Nunavut safety board says Mary River road unsafe at time of mine worker death
Truck driver killed last year named in court files as Tony Anker of Ontario
Court charges related to last year's death of a worker at the Mary River mine on Baffin Island, Nunavut, allege that the Baffinland Iron Mines Corporation failed to keep safe a main roadway used to haul iron ore.
Tony Anker was 63 when he died in a vehicle accident at Mary River on Dec. 16 of 2018.
His name was not public until the Workers' Safety and Compensation Commission filed 16 charges in the Nunavut Court of Justice on Dec. 5. He was from Ontario, and was employed by a subcontractor to drive a rock haul truck.
Those charges, accessed by CBC News, show that the fatality happened between a 105 kilometre and 108 kilometre mark along a main work road at the north Baffin Island iron ore mine.
Court documents say that conditions along that part of the road were unsafe at the time of Anker's accident.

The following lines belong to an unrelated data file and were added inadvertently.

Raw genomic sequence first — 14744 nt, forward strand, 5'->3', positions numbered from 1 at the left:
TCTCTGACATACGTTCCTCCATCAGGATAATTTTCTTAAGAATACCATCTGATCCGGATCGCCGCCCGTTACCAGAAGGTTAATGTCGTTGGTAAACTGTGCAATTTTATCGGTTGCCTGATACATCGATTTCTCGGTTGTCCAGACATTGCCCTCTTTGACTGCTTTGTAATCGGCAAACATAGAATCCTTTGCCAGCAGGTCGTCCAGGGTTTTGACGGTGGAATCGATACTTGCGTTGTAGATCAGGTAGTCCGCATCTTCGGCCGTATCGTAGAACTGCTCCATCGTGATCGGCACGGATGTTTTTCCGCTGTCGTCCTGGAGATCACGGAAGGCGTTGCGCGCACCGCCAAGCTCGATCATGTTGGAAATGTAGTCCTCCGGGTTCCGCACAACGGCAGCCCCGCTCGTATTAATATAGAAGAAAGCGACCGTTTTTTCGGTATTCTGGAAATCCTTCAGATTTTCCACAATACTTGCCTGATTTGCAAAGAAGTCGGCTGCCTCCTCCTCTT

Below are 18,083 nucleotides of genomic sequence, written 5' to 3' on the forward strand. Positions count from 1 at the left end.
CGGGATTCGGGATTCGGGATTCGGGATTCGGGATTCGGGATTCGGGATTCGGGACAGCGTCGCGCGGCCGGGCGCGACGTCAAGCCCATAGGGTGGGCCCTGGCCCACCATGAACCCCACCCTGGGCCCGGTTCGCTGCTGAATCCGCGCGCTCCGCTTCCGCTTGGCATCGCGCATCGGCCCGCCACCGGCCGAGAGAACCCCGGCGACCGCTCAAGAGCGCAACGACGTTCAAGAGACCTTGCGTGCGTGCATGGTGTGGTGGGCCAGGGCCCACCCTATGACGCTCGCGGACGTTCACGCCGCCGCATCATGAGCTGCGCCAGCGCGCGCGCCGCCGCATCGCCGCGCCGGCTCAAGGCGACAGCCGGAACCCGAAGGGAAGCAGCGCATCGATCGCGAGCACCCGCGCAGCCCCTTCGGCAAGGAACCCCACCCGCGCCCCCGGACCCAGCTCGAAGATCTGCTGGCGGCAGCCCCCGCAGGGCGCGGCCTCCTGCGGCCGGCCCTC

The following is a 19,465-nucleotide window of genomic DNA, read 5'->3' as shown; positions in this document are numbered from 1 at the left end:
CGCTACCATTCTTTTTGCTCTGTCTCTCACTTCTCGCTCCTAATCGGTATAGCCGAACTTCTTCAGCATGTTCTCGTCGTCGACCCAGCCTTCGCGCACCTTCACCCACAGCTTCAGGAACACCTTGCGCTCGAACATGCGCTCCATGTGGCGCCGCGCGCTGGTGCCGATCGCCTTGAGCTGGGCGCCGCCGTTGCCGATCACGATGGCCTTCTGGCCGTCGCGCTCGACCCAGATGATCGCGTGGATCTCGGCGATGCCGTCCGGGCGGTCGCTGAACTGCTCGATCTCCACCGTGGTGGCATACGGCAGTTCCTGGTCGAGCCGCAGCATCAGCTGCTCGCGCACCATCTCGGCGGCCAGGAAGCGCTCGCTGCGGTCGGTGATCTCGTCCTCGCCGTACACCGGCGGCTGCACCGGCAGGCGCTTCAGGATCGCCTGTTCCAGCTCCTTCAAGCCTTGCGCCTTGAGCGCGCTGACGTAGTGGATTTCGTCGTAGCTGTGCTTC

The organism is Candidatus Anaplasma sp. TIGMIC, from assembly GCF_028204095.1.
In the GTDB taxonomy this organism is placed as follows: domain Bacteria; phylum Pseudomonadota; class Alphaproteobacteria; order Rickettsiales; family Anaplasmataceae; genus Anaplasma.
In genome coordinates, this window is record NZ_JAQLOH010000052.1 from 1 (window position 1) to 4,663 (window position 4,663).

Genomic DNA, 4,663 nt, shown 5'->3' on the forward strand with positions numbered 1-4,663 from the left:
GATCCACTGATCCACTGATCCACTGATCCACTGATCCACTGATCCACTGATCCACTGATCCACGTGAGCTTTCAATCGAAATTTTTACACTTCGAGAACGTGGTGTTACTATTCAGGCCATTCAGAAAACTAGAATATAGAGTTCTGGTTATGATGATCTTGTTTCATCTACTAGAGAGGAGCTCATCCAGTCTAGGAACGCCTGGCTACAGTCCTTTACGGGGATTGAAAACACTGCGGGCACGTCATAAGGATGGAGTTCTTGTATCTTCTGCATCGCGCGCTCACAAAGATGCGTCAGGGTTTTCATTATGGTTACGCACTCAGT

Other charges say the mine operator failed to have correct signage along the road or in the truck about speeds, gear selection and payloads.
The safety board also says that the mine failed to train and supervise employees, and to keep its worksite healthy and safe as early as Aug. 30 of last year.
The mining company is being charged by the Workers' Safety and Compensation Commission for violating the Nunavut Mine Health and Safety Act.
These allegations have yet to be proven in court.
The Workers' Safety and Compensation Commission and Baffinland Iron Mines Corporation say they cannot comment further as the matter is before the courts.
Baffinland told CBC when the charges came out on Dec. 10 that it denies the allegations and plans to defend itself.
The first court date is on Jan. 9, 2020.